Healthy Living: Tranquil retreat makes Cath’s dream a reality

Catherine Morgan at Hope Valley Yoga Centre ,
Catherine Morgan at Hope Valley Yoga Centre ,
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Sunlight pours in through floor-to-ceiling windows, and the only noticeable sounds are birdsong and the gentle rustling of the breeze through the trees...

This is the Hope Valley Yoga Centre - a hushed retreat in the Peak District where yoga practitioner Cath Morgan has began running classes.

The centre represents the realisation of a long-held dream for Cath who has turned a tumbledown garage at the back of her own garden into a dedicated studio space.

But the road to completion wasn’t easy. Cath ran into problems with the Peak Park Authority, who initially recommended the scheme be refused planning permission, but she won the committee round and was able to start work.

And the 47-year-old said she is overjoyed with the results.

“It was always a dream to have my own yoga studio,” she said.

“The building has been a labour of love with an almost entirely Hathersage and Hope Valley-based workforce. I do like to think of it as a building made of local materials, made by local people, for local people to use. I couldn’t be happier with the outcome.”

Cath is originally from Sheffield, but lived in Australia from 1991 to 2003, where she worked in advertising and marketing.

On her return to the UK, she chose to live in Hathersage because of its rural setting, but later spent another two years Down Under retraining as a yoga teacher.

Cath qualified in Iyengar yoga with one of the world’s top tutors, Pixie Lillas, and started leading sessions in Sydney in 2009.

“Iyengar yoga is renowned for having the most rigorous training and assessment programme of all the styles of yoga,” she said.

The technique builds strength, flexibility, stamina and balance, and is intended to enhance relaxation.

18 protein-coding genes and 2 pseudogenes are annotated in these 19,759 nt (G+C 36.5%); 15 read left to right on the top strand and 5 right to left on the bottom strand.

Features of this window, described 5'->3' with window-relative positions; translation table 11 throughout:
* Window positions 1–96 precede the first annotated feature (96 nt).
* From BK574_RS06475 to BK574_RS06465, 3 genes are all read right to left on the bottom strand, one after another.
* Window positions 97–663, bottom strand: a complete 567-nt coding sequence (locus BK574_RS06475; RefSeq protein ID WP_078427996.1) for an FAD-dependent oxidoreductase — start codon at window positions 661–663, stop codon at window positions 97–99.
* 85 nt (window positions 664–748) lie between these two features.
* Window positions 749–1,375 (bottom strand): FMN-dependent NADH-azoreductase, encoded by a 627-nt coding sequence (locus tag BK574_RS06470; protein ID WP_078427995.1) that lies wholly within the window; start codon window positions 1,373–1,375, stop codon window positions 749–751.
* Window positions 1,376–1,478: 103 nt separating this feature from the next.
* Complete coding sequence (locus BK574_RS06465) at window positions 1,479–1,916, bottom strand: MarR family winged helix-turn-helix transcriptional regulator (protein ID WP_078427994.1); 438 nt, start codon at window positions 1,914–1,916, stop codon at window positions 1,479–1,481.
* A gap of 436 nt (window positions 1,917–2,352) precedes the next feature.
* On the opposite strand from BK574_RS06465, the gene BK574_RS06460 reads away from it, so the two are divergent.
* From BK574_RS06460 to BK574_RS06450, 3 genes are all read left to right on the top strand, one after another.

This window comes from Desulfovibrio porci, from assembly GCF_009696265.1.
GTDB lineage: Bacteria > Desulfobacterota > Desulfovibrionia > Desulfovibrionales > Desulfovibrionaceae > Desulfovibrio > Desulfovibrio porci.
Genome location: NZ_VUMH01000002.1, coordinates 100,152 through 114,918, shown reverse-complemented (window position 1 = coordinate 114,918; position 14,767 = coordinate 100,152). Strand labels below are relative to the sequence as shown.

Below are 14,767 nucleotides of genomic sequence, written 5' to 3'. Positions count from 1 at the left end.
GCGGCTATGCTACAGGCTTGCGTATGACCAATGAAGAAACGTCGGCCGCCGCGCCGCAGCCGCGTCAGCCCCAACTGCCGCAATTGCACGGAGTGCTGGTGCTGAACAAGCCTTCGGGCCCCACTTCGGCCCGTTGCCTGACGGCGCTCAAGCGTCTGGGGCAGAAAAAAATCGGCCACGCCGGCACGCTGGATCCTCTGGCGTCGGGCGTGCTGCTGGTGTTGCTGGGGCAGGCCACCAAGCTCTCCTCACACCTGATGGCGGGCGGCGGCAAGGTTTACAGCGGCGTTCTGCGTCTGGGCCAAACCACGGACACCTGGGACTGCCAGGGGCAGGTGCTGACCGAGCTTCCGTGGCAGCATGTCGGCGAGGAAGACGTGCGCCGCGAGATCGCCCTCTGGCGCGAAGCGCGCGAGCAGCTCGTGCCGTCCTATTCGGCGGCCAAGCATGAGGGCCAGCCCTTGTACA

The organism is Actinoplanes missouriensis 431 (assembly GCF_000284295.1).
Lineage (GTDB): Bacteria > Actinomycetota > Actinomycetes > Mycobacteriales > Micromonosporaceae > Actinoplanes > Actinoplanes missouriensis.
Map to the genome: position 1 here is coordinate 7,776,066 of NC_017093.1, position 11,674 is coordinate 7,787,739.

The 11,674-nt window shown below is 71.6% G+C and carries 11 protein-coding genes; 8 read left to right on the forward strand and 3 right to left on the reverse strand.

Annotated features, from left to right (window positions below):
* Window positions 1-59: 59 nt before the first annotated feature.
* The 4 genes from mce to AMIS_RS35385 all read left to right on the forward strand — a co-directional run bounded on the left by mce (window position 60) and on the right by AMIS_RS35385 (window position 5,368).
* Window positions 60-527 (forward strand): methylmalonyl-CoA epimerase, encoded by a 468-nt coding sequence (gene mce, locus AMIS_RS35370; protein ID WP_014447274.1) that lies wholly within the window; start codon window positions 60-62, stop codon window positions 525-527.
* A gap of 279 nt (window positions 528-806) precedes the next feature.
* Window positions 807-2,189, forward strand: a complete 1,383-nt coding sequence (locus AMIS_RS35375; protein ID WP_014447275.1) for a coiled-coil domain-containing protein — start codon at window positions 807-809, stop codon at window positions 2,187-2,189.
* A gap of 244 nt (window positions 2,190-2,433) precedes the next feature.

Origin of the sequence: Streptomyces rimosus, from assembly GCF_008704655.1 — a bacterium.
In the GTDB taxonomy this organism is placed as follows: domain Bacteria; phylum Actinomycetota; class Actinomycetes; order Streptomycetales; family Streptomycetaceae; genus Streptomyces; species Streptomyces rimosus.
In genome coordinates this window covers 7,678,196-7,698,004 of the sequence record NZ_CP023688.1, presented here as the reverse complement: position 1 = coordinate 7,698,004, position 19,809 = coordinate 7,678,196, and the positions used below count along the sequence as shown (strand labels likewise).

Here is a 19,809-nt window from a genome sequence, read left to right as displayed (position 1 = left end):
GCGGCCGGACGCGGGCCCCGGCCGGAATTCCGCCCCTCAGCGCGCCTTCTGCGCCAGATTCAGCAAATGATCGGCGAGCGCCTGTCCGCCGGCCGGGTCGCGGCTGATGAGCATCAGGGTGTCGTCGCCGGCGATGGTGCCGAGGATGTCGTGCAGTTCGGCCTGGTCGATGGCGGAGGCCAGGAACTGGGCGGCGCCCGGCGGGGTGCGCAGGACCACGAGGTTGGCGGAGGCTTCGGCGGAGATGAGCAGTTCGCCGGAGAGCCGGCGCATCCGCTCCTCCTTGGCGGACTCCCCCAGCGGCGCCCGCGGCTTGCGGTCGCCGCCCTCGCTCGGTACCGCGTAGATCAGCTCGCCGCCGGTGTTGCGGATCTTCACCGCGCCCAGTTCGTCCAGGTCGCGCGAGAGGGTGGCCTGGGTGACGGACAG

It is also believed to be therapeutic for conditions such as back pain.

In Iyengar yoga, it is taught that there is a correct way to carry out each ‘pose’, and that every student will be able to attain perfect poses through consistent practice.

One of the form’s major innovations is in the use of props - today it is quite common to see blankets, blocks, straps, pillows, chairs and bolsters being used in yoga studios.

This comes directly from Iyengar, and the purpose of the objects is to assist students in attaining the ideal alignment, even if the body is not open enough.

Cath said the studio is a good location for peaceful yoga lessons, because of its location.

“The studio offers a beautiful and unique setting to do a yoga class and though the majority of students will come from the Hope Valley area, I anticipate there may be appeal for those on the west side of Sheffield to combine a yoga class with a trip into the Peak District.

“The centre currently offers four classes a week on Tuesday evenings, and Wednesday, Thursday and Friday mornings. We hope in time this will extend to six classes a week.

“Plans for the future include being able to offer yoga retreats and one-off workshops with visiting senior Iyengar yoga teachers.”

Cath moved back to the UK again in 2010 with her sons Felix and Charlie, aged 13 and 15, and started work on the yoga centre two years ago.

“I started discussing turning the old tumbledown garage at the back of my garden into a studio space with my architect neighbour Simon Geddye,” she said.

“I acquired around 80 tonnes of Derbyshire stone that was left over from the construction of the Hathersage Hall Business Centre, so design discussions were based around using this beautiful reclaimed stone. Simon came up with the idea of a curved building, and the front of the building was designed to be mostly glazing to look out at the beautiful views.”

Cath continued: “The planning process was not easy and despite a very strong application, it was initially recommended for refusal by Peak Park.

“The main concern from the authorities was centred around parking and increased traffic flow. I was sure I could manage this in a way that wouldn’t disrupt the peace and quiet of the residential area I live in and discussed the issue at length with my students who were all happy to either arrive on foot or bicycle or leave their car in the car park in the village.

“I put my case forward to a very supportive planning committee and the result was overwhelmingly positive.”

She added: “It blends perfectly into its surroundings, and due to it being made from old Derbyshire stone, looks as though it’s always been here.” Call 07565 945440 for more information.